I am wrapping up a Counseling Psychology PhD right now, and there is a genuine understanding on behalf of faculty that many students are intending to never conduct research again after graduating and getting licensed. This is in contrast to my friends in Clinical Psychology programs, where it seems like there is more pressure on students to emphasize their enthusiasm for research and downplay any interest in primarily clinical career goals. It is up to the student in an evenly split research/practice program to let faculty know what kinds of professional opportunities they are seeking.
I have conducted 3 years worth of student interviews and admissions process for my program, and the type of Masters a student is coming in with has never been an issue. If a student can communicate in-depth about the research they would like to pursue and how it's relevant to certain faculty members' research programs, then they are good to go.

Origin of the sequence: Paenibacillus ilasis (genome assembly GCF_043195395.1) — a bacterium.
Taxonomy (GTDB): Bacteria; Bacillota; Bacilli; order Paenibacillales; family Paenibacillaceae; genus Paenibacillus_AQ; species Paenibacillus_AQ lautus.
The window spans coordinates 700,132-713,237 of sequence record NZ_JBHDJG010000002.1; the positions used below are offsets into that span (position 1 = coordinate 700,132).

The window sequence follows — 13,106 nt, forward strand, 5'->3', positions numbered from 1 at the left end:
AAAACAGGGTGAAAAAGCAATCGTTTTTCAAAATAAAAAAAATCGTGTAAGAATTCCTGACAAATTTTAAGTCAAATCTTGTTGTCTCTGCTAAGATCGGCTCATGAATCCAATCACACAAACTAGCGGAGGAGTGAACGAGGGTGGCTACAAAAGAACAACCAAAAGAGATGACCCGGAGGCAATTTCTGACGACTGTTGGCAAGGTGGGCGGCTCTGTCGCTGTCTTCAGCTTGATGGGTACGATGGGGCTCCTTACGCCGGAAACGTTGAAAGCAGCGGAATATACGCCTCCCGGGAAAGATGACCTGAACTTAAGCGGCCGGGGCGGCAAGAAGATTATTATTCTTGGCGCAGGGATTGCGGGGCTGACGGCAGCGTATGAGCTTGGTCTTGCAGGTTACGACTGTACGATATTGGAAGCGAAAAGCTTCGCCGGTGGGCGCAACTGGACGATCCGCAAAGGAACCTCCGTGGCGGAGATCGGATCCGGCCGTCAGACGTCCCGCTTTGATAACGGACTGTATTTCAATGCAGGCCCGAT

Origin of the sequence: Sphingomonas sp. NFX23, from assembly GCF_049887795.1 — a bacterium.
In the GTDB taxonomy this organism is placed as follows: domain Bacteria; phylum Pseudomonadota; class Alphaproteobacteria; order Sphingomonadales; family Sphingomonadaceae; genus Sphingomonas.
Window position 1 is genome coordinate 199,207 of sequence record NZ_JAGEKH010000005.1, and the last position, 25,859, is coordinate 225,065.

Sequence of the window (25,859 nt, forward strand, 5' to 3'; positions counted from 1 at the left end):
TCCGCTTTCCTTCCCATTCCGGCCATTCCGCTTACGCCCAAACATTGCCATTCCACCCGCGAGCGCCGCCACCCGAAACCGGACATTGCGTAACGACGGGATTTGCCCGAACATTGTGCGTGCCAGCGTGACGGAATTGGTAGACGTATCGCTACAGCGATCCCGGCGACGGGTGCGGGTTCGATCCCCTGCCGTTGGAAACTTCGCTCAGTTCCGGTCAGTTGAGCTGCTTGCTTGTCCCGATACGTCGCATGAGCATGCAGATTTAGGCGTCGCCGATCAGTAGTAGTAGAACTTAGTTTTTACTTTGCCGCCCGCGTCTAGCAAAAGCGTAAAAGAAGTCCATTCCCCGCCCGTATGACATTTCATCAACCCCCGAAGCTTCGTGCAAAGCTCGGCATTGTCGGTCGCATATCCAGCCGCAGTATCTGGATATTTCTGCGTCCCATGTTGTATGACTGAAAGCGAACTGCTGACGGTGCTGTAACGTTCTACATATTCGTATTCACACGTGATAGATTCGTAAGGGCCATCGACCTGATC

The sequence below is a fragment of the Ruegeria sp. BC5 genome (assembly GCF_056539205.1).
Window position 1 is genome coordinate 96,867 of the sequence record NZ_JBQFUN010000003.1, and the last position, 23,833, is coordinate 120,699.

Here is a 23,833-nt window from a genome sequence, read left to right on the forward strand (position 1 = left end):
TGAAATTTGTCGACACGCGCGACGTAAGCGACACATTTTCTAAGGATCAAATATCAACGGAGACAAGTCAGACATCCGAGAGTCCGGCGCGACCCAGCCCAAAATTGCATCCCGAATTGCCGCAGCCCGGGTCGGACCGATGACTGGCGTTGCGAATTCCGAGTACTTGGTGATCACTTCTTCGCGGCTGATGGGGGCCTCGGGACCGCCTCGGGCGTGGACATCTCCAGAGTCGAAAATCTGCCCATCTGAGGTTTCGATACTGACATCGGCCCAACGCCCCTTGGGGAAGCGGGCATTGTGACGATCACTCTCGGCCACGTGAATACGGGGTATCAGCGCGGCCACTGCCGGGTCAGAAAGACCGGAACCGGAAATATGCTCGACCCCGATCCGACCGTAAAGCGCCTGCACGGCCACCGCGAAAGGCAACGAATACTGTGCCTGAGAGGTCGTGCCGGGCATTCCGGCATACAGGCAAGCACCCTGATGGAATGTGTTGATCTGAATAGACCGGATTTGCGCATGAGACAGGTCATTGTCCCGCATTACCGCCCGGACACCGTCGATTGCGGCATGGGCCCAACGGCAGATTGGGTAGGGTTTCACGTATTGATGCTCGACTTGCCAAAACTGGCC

Seems like you can't go wrong in finishing the current degree!
I entered a phd counseling psychology program with an MS in clinical psychology (clinical internships in assessment and counseling as well as research courses and projects- left with a publication) from another university. In my cohort of 6, I'm the only one with a clinical masters degree (others are counseling) but there are plenty in program with clinical. While there are clearly differences in our training and past experiences, we are all in the program and have good experiences to share everyone has past research experience too.